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USCCB Sponsors Four Refugees to First UNHCR Refugee Congress, Convenes Its National Resettlement Services Network

 
August 3, 2011

Refugees will share compelling journey, integration stories with members of U.S. Congress

WASHINGTON (August 3, 2011)—The United States Conference of Catholic Bishops is sponsoring four refugees to attend the UNHCR Refugee Congress August 2-4, in Washington. Hailing from Sudan, Yemen, Iraq and Bhutan, these refugees were successfully resettled to the United States by the U.S. bishops’ Migration and Refugee Services (MRS).  They live now in places like Jackson, Mississippi; Charleston, West Virginia; Little Rock, Arkansas; and Chicago and, this week, they will have a chance to share their stories and experiences with other refugees and to participate in an advocacy day, August 4, on the Hill.

To mark the 60th anniversary of the signing of the United Nation’s Refugee Convention, the United Nations High Commissioner for Refugees (UNHCR) will hold its first Refugee Congress with refugees from across the country who were resettled at various times throughout the history of the U.S. resettlement program. The congress will bring together over 50 refugees to discuss their resettlement experiences and to provide insight and guidance on how the international community’s response to refugee protection and in particular, resettlement in the U.S., can be strengthened in the future.

Participants will look at ongoing and future challenges in refugee protection and refugee resettlement, and then share their findings and recommendations with their Congressional representatives. They hope their testimonies make an important contribution at a time when refugee admissions to the U.S. have been drastically reduced. The proceedings and recommendations from the Refugee Congress will also be shared at the UNHCR ministerial meeting in Geneva later this year and with other stakeholders involved in U.S. refugee resettlement.

The four refugees sponsored by MRS include:

  1. A Sudanese refugee who arrived as a “lost boy” in 2000 at the age of 17 and is now a foster parent to unaccompanied refugee minors. He is also a leader in the local Sudanese community in Jackson, Mississippi.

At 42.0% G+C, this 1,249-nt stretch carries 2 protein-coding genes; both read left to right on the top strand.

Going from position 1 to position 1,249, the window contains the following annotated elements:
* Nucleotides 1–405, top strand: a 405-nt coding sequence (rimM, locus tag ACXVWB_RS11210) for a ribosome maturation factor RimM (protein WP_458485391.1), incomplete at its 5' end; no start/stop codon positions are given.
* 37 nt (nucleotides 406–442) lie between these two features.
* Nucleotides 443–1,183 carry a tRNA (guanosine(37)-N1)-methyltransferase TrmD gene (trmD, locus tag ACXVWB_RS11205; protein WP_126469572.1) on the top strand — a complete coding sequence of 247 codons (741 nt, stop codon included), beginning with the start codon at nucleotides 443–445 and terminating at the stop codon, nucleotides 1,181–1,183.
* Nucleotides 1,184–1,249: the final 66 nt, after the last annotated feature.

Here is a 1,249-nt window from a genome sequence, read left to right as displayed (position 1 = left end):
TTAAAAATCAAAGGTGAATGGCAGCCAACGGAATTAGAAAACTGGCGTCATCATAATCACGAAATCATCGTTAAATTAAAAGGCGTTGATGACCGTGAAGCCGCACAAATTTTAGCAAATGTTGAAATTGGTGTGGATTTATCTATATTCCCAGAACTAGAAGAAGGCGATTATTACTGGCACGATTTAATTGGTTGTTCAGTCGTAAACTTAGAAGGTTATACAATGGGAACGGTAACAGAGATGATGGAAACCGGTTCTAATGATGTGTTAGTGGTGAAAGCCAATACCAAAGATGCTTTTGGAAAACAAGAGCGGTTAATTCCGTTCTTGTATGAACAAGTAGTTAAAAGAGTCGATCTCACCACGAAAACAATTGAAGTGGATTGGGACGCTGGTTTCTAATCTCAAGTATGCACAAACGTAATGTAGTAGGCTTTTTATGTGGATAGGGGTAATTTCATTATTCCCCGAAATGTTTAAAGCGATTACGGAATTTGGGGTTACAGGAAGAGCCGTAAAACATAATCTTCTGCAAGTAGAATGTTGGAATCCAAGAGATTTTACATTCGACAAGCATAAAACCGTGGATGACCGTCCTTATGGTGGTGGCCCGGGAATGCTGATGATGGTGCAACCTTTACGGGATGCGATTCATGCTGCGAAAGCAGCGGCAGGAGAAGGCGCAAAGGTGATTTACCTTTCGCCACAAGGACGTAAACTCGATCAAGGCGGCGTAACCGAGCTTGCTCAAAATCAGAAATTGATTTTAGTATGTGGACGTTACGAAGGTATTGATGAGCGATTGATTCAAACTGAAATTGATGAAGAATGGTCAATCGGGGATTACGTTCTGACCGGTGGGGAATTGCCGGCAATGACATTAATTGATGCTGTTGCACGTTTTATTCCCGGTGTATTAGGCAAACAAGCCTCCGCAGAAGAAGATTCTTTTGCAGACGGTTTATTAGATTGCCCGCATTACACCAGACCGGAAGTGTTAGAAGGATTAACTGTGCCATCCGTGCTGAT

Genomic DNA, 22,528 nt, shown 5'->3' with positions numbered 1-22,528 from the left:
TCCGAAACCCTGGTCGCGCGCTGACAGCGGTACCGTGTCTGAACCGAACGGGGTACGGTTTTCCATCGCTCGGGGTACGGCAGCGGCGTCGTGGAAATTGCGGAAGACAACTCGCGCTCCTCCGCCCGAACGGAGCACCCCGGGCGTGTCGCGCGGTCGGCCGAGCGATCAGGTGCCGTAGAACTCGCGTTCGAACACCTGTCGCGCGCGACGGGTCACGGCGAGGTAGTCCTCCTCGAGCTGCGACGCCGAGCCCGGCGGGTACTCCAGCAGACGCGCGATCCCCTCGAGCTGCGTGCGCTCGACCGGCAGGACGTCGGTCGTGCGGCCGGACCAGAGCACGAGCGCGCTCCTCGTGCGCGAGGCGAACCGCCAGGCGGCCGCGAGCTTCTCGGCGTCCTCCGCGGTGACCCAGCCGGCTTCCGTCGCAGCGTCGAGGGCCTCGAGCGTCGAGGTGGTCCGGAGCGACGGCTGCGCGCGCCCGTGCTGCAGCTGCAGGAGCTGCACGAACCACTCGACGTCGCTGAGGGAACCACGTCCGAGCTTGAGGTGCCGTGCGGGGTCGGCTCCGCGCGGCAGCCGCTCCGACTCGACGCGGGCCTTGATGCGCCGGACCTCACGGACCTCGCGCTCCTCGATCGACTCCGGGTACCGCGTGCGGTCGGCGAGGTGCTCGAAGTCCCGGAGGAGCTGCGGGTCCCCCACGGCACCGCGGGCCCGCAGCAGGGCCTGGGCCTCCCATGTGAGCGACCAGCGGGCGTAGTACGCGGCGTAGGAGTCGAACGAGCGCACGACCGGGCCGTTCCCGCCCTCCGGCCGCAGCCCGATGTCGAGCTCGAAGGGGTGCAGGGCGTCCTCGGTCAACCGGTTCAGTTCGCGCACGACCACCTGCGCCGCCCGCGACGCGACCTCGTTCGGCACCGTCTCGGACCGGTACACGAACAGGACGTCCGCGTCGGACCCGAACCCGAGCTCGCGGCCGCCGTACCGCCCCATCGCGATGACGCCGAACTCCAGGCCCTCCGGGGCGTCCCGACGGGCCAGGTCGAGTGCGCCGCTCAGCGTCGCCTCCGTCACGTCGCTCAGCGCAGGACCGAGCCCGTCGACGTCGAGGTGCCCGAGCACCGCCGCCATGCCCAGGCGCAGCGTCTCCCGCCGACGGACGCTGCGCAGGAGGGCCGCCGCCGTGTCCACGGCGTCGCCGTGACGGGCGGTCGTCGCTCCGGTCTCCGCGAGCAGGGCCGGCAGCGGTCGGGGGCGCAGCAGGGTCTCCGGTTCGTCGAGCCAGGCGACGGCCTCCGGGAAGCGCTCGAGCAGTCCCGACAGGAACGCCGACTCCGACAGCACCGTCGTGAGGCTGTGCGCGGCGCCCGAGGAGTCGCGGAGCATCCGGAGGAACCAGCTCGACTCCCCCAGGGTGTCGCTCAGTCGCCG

2. A Yemenis refugee, currently based Charleston, West Virginia,  who arrived in the U.S. with his family in 2001 at the age of nine. He recently graduated Valedictorian from his high school and received a full scholarship to attend West Virginia University starting this fall.
  3. An Assyrian Iraqi refugee who arrived in the U.S. in 2009 at the age of 32. He was a successful entrepreneur in Iraq before fleeing to Turkey due to death threats he received because he was educated, successful, and Christian. He is currently pursuing his doctorate and hopes to start another business in the near future. He lives in Little Rock, Arkansas and is very active in advocacy on behalf of Christians still in Iraq and in his campus student association.
  4. A Bhutanese refugee arriving in 2008 at the age of 33. Formerly a teacher in Bhutan, he now provides orientation and other cultural adjustment education to newly arriving refugees as a case aide at his resettlement agency. He is also a leader in the local Bhutanese community in Chicago.

“What people often do not understand is that refugees are legal residents and make positive and productive contributions to the community,” said one of them as he expressed hopes that his testimony and advocacy will help to encourage greater attention to refugees and raise awareness within larger communities about refugees living in their midst.

The UNHCR Refugee Congress coincides with MRS’ annual National Resettlement Convening, August 3-5, which brings together about 170 resettlement directors and other representatives from their network. The convening has several tracks, including children and families, mental health, resource development and program management. Both groups will join together in meeting with their representatives for advocacy day on August 4.
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Keywords: refugees, resettlement, Refugee Congress, Migration and Refugee Services, MRS, USCCB, UNHCR




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